While social media has been growing increasingly more polarizing, in the case of citizen journalism, more is better. Multiple angles from the same event can help to grow an entire picture. Multiple reviews of a new restaurant or shop can help increase traffic. Watching videos from protests can help others better understand what to expect and how to be prepared.

Coverage in the Media

For many, social media is how information is gathered and viewed now. Twitter, Facebook, Instagram and even TikTok have cast shadows over daily news networks and established channels of information. Through these platforms, anyone can share their opinions, experiences and what they think is true.

“We are all the sum of our experiences,” Kilian stated.

Relaying those experiences and information can help keep larger corporations and organizations accountable for their actions. This example is amplified in the police brutality, seen on the front lines of the Black Lives Matter movement. The information found on newspaper headlines and television depicts a much different story than the one told on the side of the movement — where citizens filmed the injustice firsthand.

There have been other examples of crimes which were dismissed by authorities and later solved by communities over the internet. "Don't F**k with Cats: Hunting an Internet Killer" on Netflix is a documentary detailing this type of story.

This changes the game of journalism in a lot of cases. Some broadcasters and journalists feel threatened by the rise of community-aided journalism, while others use it to their advantage.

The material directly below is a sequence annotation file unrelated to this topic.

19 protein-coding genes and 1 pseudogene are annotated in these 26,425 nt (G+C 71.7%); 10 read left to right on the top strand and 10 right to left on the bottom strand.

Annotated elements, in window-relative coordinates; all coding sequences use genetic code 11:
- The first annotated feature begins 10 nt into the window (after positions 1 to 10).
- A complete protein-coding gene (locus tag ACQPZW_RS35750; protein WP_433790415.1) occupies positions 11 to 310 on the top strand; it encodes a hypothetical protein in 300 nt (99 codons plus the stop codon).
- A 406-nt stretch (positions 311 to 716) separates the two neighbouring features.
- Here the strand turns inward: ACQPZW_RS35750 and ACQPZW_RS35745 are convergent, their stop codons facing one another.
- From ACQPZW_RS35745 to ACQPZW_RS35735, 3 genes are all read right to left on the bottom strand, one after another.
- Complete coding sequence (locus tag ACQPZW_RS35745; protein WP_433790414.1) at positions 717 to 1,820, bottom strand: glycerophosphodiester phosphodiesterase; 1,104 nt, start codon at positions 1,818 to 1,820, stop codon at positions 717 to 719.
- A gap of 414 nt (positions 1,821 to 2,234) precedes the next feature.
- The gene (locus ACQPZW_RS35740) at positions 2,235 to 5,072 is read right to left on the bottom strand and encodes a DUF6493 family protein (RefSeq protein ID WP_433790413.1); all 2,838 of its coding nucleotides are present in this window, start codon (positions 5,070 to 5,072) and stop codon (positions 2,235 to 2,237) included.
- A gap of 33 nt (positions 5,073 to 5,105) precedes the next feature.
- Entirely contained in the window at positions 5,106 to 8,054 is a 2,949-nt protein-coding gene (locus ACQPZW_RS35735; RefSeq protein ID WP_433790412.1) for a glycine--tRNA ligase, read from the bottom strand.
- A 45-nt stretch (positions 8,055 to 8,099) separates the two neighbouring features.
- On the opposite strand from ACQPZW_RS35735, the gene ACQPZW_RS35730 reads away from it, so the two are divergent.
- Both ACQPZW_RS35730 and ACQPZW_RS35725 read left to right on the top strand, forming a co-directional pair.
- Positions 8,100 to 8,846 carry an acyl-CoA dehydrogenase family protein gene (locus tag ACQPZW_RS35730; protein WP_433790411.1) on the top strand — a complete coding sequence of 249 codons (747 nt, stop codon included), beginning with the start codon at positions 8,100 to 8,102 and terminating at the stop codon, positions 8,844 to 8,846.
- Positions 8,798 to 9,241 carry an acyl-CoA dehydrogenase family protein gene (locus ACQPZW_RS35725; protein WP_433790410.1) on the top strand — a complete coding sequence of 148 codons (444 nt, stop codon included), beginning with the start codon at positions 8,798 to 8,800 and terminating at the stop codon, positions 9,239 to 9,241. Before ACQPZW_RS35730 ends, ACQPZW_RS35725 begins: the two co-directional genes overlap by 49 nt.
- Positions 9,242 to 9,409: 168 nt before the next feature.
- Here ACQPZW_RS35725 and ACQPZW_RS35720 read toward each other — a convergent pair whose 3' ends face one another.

The Goal

So how do you know what’s true and what’s not? A lot of this comes down to credibility. What other work has someone outputted that creates the notion that their information is reliable? Checking sources and doing further research is always the best option for avoiding ‘fake news’.

"We are all the sum of our experiences"

Journalism takes on many different styles, so finding the best way to back up and convey information may be difficult. For many like Kilian, the idea is that journalism should benefit the community.

“The best journalism is community service,” Kilian said.

We need to keep asking ourselves basic questions; are we providing information for people? Are we serving the community? Are we holding our leaders accountable? Are we focusing on small businesses, or helping people understand upheaval?

Hawk stated that inner conflict is a marker of engaging information.

“The best journalism, and the best art, is able to spark that inner turmoil a little bit,” Hawk said. “At the end of the day if you are asking more questions, that means you have more information than you previously did.”

Just take a look at what stories are trending on social media generally. Everyday you hear about something that involves suffering of some sort; death, abuse or targeted crime. These stories, as awful as they are, draw attention from the public through shared fear and bring awareness to these issues. These stories are flooded with videos and details that come from the public and push the information to the masses. You can be a part of relaying this data which gives power to the individuals who provide it. All it takes is your phone.